Add 'Hobo' To The List Of Four-Letter Words
'Hobo' — A Brief History, A Look At How The Term Turned Into A Stereotype, And Why The Word Has Got To Go.
Almost a hundred years ago, during the great depression, people travelled from town to town in search of short-term employment. Odd jobs and temp work that helped put food on the table during one of the leanest times in American history. Looking back, it might have been one of the earliest examples of a gig economy. When work was sparse and money tight, people, mostly men young and old, would hitchhike and ride the rails to work and back home again. A generation became famous for it. It even became part of pop culture. They were called hobos — a name they gave themselves — believed to be short for ‘homeward bound’. Hobos were often portrayed in print and, years later, in film and on television. At the time, being a hobo, while challenging, was honourable. A hobo worked hard, doing jobs many people in more fortunate situations would not do, and they made sacrifices in an effort to survive and to provide for others. But they wouldn't sacrifice their pride or their reputation. In fact, they established a hobo code of conduct that today is still followed by the few thousand remaining and real hobos in the States. Real because the term hobo took on a different meaning over time that is not reflective of its origins. As the depression grew, and with it desperation, more and more men became transient but not all followed and respected the rules of the road and the established hobo code of conduct. The actions of this new group who seemed to care only about themselves — cursing, public intoxication and petty crime — represented something worse and unfortunately came to represent the hobo. Dirty, dishonest and disrespectful, almost a century later hobo reflects only the negative stereotypes of transient life once displayed by a small wave of wanderers. Now, it's time to lose the term altogether.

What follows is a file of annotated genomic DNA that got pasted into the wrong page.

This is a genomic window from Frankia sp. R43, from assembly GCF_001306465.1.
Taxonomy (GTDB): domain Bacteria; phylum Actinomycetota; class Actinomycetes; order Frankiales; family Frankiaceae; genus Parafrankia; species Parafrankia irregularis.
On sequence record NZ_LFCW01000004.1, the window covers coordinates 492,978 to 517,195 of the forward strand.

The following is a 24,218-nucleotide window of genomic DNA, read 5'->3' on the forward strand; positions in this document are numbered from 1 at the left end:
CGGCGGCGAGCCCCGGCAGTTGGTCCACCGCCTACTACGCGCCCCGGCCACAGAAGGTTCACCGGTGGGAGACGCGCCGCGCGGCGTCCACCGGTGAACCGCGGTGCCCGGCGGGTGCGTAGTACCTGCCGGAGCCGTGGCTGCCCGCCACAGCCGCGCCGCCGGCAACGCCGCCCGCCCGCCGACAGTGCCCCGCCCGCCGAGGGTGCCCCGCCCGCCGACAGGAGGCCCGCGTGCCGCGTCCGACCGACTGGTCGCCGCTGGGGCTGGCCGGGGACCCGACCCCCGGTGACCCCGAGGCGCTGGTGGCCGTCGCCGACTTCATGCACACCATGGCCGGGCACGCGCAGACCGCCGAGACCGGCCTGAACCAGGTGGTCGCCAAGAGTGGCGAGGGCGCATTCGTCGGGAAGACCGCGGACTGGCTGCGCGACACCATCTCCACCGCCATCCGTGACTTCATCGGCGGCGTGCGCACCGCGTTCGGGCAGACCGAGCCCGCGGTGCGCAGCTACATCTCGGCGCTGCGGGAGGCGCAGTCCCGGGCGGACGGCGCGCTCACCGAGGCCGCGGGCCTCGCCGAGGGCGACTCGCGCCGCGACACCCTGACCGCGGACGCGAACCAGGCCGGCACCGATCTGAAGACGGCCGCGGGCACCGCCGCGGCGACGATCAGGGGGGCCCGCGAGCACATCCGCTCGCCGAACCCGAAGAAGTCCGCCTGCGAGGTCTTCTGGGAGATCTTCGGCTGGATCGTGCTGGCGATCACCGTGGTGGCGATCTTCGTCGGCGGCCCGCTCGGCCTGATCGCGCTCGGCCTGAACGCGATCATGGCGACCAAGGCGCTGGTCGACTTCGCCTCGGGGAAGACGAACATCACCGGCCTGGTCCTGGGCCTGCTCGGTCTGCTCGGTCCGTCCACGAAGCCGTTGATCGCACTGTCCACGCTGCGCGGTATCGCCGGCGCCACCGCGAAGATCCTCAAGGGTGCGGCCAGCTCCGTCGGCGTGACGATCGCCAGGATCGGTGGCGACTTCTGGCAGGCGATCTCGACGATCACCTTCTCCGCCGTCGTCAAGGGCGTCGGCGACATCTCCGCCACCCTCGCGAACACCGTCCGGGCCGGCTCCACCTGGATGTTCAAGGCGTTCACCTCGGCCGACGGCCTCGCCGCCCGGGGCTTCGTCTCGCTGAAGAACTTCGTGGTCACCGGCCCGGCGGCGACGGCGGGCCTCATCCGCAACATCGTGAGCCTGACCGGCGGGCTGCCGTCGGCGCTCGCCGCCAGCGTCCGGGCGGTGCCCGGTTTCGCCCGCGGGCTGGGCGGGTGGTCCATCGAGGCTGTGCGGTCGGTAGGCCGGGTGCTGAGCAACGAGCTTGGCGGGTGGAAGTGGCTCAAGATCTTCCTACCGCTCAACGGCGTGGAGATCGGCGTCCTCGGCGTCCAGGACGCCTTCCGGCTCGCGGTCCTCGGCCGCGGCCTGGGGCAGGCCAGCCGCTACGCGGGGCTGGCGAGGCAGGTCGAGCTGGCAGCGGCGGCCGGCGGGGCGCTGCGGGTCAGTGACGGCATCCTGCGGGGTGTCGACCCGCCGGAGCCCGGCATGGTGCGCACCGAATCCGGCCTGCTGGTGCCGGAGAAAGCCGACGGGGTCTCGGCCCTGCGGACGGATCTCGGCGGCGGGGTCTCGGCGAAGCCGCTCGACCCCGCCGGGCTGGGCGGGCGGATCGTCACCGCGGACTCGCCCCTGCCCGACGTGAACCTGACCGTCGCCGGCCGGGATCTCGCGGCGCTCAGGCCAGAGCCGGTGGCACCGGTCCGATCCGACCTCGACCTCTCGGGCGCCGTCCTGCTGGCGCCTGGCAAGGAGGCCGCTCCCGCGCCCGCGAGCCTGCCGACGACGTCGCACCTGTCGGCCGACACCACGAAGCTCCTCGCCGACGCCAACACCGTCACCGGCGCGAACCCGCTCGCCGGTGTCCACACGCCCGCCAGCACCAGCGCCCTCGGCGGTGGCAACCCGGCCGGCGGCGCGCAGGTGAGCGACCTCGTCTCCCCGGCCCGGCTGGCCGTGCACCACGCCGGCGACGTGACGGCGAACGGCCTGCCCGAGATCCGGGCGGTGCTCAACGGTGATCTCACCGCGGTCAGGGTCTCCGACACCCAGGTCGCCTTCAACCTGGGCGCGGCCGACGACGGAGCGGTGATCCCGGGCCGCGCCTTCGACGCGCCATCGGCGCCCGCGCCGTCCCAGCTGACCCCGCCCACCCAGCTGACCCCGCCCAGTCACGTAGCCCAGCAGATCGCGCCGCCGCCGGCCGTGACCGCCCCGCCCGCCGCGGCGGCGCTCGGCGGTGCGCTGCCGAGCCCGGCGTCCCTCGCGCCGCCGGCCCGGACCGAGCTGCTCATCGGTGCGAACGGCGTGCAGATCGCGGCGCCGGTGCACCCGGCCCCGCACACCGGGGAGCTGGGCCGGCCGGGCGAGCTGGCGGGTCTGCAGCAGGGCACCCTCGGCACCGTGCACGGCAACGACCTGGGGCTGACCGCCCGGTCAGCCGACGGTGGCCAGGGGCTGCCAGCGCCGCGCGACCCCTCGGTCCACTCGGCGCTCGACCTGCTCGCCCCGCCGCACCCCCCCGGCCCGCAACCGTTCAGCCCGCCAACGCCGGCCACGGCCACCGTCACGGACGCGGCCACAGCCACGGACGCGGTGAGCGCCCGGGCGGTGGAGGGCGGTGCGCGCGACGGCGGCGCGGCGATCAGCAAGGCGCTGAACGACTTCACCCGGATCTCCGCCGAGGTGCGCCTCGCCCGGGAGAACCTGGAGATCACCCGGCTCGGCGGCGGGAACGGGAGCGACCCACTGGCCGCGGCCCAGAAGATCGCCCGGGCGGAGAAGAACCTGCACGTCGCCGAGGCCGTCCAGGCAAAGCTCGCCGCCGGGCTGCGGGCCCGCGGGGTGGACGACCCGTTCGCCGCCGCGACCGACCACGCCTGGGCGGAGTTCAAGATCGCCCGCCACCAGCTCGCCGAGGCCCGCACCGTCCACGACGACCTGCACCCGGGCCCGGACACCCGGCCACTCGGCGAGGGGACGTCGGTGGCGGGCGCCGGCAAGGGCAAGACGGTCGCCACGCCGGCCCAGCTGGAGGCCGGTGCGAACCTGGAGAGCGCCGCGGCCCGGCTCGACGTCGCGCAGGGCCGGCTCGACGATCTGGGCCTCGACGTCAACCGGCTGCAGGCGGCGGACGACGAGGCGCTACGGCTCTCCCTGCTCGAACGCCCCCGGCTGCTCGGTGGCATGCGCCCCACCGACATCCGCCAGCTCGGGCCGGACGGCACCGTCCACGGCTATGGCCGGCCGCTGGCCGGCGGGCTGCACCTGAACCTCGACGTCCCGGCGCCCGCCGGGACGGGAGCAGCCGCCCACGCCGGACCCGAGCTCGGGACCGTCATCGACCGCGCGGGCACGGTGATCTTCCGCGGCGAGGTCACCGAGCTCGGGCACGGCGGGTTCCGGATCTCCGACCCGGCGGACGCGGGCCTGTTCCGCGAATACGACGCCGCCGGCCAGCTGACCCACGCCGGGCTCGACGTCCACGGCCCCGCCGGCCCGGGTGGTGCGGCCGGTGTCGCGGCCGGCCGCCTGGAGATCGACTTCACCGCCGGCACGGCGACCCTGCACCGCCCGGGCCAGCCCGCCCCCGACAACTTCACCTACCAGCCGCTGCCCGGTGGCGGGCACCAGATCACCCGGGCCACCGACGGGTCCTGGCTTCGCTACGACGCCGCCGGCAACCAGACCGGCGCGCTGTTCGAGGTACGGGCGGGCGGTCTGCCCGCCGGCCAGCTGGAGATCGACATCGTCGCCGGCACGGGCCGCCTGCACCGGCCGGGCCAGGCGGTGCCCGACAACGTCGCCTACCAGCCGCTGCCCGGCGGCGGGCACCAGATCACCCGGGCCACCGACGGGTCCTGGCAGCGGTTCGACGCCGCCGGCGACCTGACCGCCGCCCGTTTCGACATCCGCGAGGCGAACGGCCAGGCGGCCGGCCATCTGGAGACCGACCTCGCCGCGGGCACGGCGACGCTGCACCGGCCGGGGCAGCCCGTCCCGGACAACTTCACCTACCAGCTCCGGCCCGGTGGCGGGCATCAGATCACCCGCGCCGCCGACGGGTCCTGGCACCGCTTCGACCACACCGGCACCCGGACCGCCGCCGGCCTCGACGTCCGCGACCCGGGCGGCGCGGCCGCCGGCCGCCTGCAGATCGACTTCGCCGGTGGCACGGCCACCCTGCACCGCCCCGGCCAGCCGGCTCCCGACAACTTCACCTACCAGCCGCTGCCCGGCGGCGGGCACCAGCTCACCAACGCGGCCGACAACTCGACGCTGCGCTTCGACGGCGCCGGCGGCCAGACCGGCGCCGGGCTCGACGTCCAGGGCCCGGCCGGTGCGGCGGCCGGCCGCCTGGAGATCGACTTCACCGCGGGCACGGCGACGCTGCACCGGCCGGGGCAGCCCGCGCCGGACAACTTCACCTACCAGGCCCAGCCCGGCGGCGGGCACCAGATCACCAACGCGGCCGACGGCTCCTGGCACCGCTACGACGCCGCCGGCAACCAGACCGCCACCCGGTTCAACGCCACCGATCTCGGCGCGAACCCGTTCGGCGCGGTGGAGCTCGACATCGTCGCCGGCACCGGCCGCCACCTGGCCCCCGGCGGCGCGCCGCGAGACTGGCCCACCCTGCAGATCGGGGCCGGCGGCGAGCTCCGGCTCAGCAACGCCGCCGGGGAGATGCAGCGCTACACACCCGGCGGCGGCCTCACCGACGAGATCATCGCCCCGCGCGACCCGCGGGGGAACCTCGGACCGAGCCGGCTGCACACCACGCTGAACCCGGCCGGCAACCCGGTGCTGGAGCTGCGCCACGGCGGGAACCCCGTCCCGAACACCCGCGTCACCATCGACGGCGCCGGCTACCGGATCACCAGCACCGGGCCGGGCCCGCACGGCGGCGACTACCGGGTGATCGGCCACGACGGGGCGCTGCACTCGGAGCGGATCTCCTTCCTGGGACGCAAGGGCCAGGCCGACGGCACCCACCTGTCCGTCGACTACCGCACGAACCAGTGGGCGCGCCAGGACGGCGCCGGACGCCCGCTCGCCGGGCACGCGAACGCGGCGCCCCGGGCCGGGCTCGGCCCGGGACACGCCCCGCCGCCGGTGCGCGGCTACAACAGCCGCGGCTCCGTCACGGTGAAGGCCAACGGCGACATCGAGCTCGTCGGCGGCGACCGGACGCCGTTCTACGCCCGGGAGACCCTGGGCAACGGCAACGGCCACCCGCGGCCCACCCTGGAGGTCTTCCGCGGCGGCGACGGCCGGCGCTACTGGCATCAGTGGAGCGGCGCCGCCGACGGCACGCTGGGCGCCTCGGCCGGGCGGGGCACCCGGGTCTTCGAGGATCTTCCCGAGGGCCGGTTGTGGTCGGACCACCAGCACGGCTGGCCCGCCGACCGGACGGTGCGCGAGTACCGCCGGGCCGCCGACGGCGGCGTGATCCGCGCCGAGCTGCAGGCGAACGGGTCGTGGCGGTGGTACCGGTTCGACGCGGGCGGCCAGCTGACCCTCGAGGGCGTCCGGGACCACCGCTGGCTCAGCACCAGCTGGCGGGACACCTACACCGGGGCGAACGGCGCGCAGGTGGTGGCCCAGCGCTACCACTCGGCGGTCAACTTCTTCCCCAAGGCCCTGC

It's time for a lot of things